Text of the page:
__________________________________________________________________________________ Mark Venning works primarily with non-profit & business leaders offering insights and direction on the Business & Social Aspects of Aging Demographics and helps organizations adapt their thinking to meet the challenges of “recoding a longevity society” which include designing age inclusive communities and creating opportunities for inter-generational collaboration with an enterprising mind-set. www.changerangers.com

Pilot Dance Project Explores The Benefits of Dance Participation

The Centre for Elder Research is conducting a pilot project that explores the benefits of dance participation for individuals experiencing multiple chronic health conditions. Older adults are invited to participate in 12 weeks (two days a week) of complimentary dance classes. The classes will be led by a dance professional who will be providing modified instruction such as seated dancing.

In order to be eligible to participate in the dance program, the older adults must be 65 years of age and older. Both men and women are welcome! Participants must also be experiencing mobility issues and at least two other chronic health conditions.

Classes will run on Tuesday and Thursdays from 10:30 a.m. to 11:30 a.m., starting Tuesday, April 4 and running until Thursday, June 22.

If you would like to know more about this program or to register for the classes, contact Kate Dupuis at 905-845-9430 extension 4229 or email Kate at kate.dupuis@sheridancollege.ca

See flyer for further details.

Guest Blog: 5 Principles for Designing Delightful Digital Experiences for Seniors

1yob0vag9wywilhvdpp2ylqKaye Mao, a fourth-year student in the Interaction Design program is completing her independent thesis entitled ‘Exploratory use, and learning of, mobile touch-based technologies’ (title subject to change) with the Centre. She is interested in how we learn to use new technologies, specifically mobile touch screen technologies.

Kaye’s guest blog for this month, 5 Principles for Designing Delightful Digital Experiences for Seniors, discusses some of the barriers older adults experience when using new technology. She also shares five design principles from her research that guided her “in designing delightful digital experiences for seniors aged 60+”.

To read Kaye’s blog click on the link below:
5 Principles for Designing Delightful Digital Experiences for Seniors

 

Guest Blog: Aging-In-Place Assessment

homeBy Mary Jane Carroll

We need your help! Over the next few weeks students and faculty in the Bachelor of Interior Design program will be looking for community volunteers to participate in our “aging-in-place” study. If you are aged 50 or older and own your own home, and if you would prefer to stay in that home for as long as possible but are unsure of the type and cost of home modifications available to you, then please consider this opportunity!

The study is scheduled to begin this March. The goal is to provide older adult homeowners with a free in-home assessment by trained, qualified interior design students. These students will help you to understand the types of affordable, available options currently on the market to support your safety and comfort for the years ahead.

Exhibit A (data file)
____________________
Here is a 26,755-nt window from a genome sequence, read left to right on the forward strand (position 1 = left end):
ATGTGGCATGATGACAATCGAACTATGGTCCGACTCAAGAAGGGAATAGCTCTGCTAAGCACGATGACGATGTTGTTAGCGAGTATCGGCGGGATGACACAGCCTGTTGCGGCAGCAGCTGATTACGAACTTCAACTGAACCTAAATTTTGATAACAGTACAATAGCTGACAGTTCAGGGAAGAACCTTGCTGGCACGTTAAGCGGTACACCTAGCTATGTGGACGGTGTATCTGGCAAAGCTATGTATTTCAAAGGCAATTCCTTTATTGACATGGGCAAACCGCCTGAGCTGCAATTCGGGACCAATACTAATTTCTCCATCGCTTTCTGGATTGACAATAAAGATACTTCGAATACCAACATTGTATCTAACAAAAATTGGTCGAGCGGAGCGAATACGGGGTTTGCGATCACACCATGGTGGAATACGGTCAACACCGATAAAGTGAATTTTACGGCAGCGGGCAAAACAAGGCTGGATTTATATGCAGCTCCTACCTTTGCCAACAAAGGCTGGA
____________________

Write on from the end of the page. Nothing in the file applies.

PLEASE NOTE: This is a research study, and should be regarded as such. Although we will provide cost estimates of potential home modifications the students will not be able to either sell any products or to provide any home renovation services to the homeowner. This is a study to raise awareness only.

Why in-home assessments? More than 80% of older adults surveyed in a recent CARP study indicated that they would prefer to stay in their own home for as long as possible. At the same time, many were unaware of the type and cost of home modifications necessary or available to support this goal. Our goal is to bring together local homeowners with qualified student researchers to help provide information on affordable, practical home modification solutions that will bridge this gap and encourage healthy aging in place.

Who can participate? Any older adult homeowners (condos, townhouses, single family homes) living in the Mississauga, Oakville, and Hamilton area with plans to remain in their current home for as long as possible.

What’s involved? Student researchers will be matched with participants to evaluate the aging-in-place readiness of your home. They will be using a custom checklist to identify potential problem areas in your home. In addition, and with your permission, they will take site measurements and photos to include in a report that will be provided to you after their visit.

Is it safe? All student groups are supervised and trained by the principal investigator, Professor Mary Jane Carroll.

Time involved? You can expect two visits from the teams. The first visit could last as long as two hours with students carefully working through the checklist and asking you a few questions. The second session will be shorter, when the results of the assessment are presented to you along with cost estimates for potential modifications. The assessment package is yours to keep free of charge!

Interested in participating? Please contact me, Professor Mary Jane Carroll, either via email at maryjane.carroll@sheridancollege.ca or by telephone at 905-510-4993.

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Mary Jane Carroll is a professor in the Bachelor of Interior Design program at Sheridan College. She developed a specialized post-diploma program at Sheridan called “Aging in Place Design Specialist”. Mary Jane was published in “Universal Design: Creating Inclusive Environments,” and has presented her papers on Universal Design in England and the USA.